Published: March 28, 2022

Communication: The Key to Understanding

Communication is so often the root of misunderstandings and errors.

Ken Yanagisawa, MD AAO-HNS/F PresidentKen Yanagisawa, MD
AAO-HNS/F President
Communication is so often the root of misunderstandings and errors.

As a young attending, I discussed by telephone the results of a patient’s laryngeal biopsy showing mild dysplasia. Appropriate questions were asked and seemingly answered clearly and thoroughly about whether this was or could become cancer. Two weeks later, during an in-person office encounter, my patient looked haggard, depressed, and had even lost weight. Concerned about new health issues, I queried what was going on. “You told me I have cancer,” was the stunning reply.

I immediately recognized the importance and impact of the words we choose to employ, the method of information sharing, and of course, inherent patient assumptions, concerns, and fears.

I looked my patient straight in the eye, and explained that there was no cancer. Once the “C” word was mentioned via phone, however, the patient tuned out any other input. Without visual or body language cues, all I had was a voice to gauge understanding. During the subsequent live visit, I felt assured that my patient finally grasped the results and details accurately.

Visual cues such as lip reading and interpretation of telling facial expressions are so crucial and missed by telephone communication. Masks for the past two years have had significant deleterious effects on this aspect of our communication. 

Video communications, aka telehealth or Zoom, are better, but far from perfect. Texting, of course, is a set-up for dangerous miscommunication as words alone without vocal contexts (intonation, emphasis, volume) can and are often misconstrued. 

The simple word “right,” for example, can have a wide spectrum of meanings—a confirmatory declaration, an inquiring question, at times a sentence connector (a contemporary “um”), or even a sarcastic jab (with eyes rolling). Humor or sarcasm via texts, or social media for that matter, should be undertaken with extreme caution. 

To highlight and hopefully improve the many ways we communicate with one another, the AAO-HNS designates certain times each year to celebrate various aspects of our communication offerings.

World Voice Day takes place annually on April 16. Originated in Brazil in 1999, the AAO-HNS officially recognized and titled the day as “World Voice Day” in 2002. This day reminds everyone to appreciate, care, and value vocal health, and to recognize warning signs for voice disorders. From everyday conversations to professional speakers and singers, our voices allow sharing of emotions and expressions. Organizations celebrate World Voice Day with lectureships, vocal screenings/counseling, and celebratory speaking and singing events.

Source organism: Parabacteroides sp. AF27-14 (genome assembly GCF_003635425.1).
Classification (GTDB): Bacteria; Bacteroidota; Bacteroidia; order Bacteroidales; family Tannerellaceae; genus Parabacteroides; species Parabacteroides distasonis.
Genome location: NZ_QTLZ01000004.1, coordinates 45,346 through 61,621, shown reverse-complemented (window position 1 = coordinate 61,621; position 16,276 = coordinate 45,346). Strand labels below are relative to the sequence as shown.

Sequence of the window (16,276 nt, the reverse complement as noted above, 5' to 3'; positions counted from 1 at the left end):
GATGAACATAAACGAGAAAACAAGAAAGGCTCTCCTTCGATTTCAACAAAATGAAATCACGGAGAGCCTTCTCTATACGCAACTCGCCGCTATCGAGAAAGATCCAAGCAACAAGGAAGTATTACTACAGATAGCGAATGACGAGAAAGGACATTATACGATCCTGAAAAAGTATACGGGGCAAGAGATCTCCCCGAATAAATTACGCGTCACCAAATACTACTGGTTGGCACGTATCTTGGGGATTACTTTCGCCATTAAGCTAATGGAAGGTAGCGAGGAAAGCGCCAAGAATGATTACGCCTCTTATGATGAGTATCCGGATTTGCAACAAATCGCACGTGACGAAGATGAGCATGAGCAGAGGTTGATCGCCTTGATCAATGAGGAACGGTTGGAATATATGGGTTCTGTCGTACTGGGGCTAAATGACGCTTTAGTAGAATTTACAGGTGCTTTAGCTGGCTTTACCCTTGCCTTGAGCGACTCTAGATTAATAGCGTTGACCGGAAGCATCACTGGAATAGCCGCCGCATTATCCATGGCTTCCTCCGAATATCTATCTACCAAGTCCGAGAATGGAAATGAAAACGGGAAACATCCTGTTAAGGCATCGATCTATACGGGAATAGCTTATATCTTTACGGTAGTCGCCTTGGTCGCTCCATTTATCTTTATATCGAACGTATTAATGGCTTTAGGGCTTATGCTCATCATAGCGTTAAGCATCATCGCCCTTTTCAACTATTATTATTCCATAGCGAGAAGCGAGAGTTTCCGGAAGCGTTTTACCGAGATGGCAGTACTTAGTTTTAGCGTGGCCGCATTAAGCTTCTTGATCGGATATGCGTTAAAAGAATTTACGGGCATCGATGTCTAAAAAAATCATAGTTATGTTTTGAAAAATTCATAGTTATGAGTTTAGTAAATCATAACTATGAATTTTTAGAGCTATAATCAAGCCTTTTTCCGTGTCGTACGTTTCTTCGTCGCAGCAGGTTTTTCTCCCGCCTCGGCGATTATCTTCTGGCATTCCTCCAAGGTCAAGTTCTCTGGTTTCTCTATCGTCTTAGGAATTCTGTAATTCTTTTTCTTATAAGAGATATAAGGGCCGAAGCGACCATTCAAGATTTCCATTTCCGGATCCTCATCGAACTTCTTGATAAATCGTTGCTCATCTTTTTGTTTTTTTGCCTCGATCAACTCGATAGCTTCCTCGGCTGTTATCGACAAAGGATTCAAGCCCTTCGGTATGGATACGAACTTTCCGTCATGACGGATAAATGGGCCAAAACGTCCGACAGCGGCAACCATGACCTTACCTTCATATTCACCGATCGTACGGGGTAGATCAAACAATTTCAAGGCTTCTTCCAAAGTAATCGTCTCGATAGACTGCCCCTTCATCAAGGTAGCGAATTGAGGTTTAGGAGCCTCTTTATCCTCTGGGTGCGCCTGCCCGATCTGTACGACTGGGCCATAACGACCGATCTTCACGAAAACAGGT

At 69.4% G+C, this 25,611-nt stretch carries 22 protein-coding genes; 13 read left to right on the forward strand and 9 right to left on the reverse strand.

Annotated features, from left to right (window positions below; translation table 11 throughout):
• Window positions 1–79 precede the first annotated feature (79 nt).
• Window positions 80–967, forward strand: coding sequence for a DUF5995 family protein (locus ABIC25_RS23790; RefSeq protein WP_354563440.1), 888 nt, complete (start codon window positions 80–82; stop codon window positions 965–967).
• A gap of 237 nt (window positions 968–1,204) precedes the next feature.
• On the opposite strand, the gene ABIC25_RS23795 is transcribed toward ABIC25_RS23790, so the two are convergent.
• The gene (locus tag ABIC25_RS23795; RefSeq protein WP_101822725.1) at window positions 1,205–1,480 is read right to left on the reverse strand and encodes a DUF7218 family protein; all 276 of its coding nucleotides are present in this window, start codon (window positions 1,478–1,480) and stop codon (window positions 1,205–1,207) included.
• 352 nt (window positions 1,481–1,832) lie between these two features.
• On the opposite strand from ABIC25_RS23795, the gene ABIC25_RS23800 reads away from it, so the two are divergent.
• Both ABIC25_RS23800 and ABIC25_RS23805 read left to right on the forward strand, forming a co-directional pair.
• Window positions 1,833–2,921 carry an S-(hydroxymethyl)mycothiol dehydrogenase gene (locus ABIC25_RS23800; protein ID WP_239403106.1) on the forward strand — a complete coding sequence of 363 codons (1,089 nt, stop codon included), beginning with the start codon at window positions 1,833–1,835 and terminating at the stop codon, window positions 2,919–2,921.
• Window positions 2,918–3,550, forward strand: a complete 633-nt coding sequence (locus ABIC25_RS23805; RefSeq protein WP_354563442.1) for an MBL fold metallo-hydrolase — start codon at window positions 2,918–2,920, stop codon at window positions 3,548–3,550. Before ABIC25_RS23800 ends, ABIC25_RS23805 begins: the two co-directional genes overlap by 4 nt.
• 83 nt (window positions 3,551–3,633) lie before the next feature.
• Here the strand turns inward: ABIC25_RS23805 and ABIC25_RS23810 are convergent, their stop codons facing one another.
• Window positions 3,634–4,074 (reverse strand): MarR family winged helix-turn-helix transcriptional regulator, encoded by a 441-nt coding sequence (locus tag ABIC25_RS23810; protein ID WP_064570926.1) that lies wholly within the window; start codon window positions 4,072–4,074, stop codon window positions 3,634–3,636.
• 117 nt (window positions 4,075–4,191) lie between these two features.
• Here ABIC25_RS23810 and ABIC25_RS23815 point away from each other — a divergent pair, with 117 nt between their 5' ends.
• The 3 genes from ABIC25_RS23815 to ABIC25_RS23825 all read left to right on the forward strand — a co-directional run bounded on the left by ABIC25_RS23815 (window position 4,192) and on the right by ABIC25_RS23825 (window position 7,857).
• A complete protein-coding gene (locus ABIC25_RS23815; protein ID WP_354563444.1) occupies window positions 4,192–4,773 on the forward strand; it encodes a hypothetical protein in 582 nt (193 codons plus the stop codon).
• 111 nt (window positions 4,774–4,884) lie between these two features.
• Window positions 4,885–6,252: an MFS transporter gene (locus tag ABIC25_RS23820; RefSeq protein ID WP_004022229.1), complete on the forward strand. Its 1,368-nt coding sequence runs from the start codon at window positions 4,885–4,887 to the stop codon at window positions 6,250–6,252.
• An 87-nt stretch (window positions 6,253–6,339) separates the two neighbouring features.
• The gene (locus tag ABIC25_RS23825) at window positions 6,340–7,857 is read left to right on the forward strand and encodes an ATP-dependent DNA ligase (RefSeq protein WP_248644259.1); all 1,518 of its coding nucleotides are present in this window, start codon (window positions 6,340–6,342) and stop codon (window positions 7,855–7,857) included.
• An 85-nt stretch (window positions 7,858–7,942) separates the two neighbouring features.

May is Better Hearing and Speech Month that provides opportunities to raise awareness about disorders ranging from childhood speech delay to presbycusis. The pandemic has added significant obstacles with challenges identifying school issues and timely provision of appropriate care. As our population ages, nearly 50 million adults are estimated to have hearing loss. With mounting recognition of hearing loss detriments including cognitive decline and social isolation, it is vital to identify, counsel, and treat this problem. The AAO-HNS has numerous links, resources, and tools to aid in raising awareness. On legislative fronts, the AAO-HNS continues to closely monitor and act upon activities surrounding audiology scope of practice, retention of physician clearance for hearing aids, and even challenges to hearing aid sales by physician offices. 

World Sinus Health Awareness Day was established by the AAO-HNS in September 2021 to help raise awareness about sinus disorders, especially in light of the COVID-19 pandemic, and has included various anosmia issues. Smell is a less recognized yet important contributor to nonverbal communication—the pungent and distinct smell of certain infectious disorders, the unmistakable smell of smoke/tobacco/cannabis, and the odors of personal hygiene, which can be pleasing or not so pleasing.

The art of hearing and more importantly listening, the willingness to recognize and understand the verbal and nonverbal cues, and the ability to dialogue and discuss are crucial elements in attaining successful communications, fruitful interactions, and hopefully reduced misinterpretations.

“Communication is a skill that you can learn. It’s like riding a bicycle or typing. If you’re willing to work at it, you can rapidly improve the quality of every part of your life.” ~ Brian Tracy

More from April 2022 – Vol. 41, No. 3